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Miso Soup Is Delicious and Good for Your Health

By Paul Rothbart

Japanese cuisine has become very popular in the west. It's lighter than the fare of many other cultures, exotic, and tastes really good. Sushi bars are everywhere these days, and heading out with a group for a night of hibachi is a good time. Japanese meals often include appetizers, just like other cuisines. One of these is miso soup. A soybean broth that contains seaweed, kelp, and tofu, miso is light and tasty. It is also very healthy.

Nutritional Content

A serving of miso soup contains only two grams of fat, and just 40 calories, 14 of which come from fat. None of the fats are saturated or trans fats and it contains no cholesterol. What miso soup does have plenty of is Vitamin K, copper, zinc, and manganese. It also has B vitamins, iron, magnesium, and calcium. Miso is an example of a food that contains plenty of things that are good for you and very little that isn't.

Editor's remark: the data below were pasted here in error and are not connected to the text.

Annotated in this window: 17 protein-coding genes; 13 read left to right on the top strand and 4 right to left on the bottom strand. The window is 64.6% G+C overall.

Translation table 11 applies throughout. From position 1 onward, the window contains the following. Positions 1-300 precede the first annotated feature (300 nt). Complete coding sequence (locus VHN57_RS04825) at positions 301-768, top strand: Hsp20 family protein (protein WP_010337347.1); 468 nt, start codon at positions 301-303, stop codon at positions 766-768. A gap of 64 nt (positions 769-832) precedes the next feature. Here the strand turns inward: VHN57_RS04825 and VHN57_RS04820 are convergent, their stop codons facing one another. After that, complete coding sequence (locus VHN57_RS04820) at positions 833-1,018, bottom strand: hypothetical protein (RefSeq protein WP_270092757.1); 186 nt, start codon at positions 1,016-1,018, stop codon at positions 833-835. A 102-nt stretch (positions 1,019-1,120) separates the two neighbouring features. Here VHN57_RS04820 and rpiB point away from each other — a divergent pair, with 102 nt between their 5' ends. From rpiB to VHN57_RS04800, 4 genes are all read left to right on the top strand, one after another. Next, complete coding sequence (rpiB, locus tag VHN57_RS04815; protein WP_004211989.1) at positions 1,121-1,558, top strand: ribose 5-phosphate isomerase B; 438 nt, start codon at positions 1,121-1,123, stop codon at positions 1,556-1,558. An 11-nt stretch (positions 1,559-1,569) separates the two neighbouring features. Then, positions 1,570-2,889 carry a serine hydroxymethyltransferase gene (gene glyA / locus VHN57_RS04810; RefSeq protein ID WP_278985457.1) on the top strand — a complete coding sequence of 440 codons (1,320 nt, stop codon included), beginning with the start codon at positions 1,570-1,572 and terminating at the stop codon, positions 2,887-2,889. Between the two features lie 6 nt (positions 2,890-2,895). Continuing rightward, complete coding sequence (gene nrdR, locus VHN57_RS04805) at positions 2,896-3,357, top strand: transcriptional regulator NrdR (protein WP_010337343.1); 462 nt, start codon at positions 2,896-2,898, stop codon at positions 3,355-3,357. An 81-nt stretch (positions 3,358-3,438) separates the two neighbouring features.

It May Improve Heart Health

The soybeans used to make miso broth contain substances called isoflavones. Clinical research has found a link between these chemicals and lower levels of bad cholesterol. They also may help to lower blood pressure. High cholesterol and high blood pressure are both major contributors to heart disease. Eating miso may well help to improve heart health and lower the risk of heart attack and stroke.

It May Improve Digestive Health

Miso soup is loaded with probiotics, especially A. oryzae. These are healthy bacteria that help break down food and improve digestive system function.  Probiotics also reduce the risk of digestive problems such as inflammatory bowel disorder.

It May Lower the Risk of Cancer

Soybeans contain antioxidants that fight free radicals in the body that attack cells and can damage them, causing cancer. A study found that eating soybeans can reduce the risk of stomach cancer, particularly in women. Other research has linked soybean consumption with a lower risk of certain liver cancers. 

It May Help With Menopause Symptoms

The isoflavones in miso soup are similar in structure to the hormone estrogen. They can bind with estrogen receptors. When experiencing menopause, lower levels of estrogen can cause symptoms such as hot flashes, irritability, and fatigue in women. Isoflavones can help ease these symptoms.

Japanese food is very tasty and generally very healthy. Miso soup is an appetizer staple that is nutritious and can benefit your health in several ways.

To learn more about your health, wellness and fitness, see your local chiropractor at The Joint Chiropractic in Apopka, Fla.

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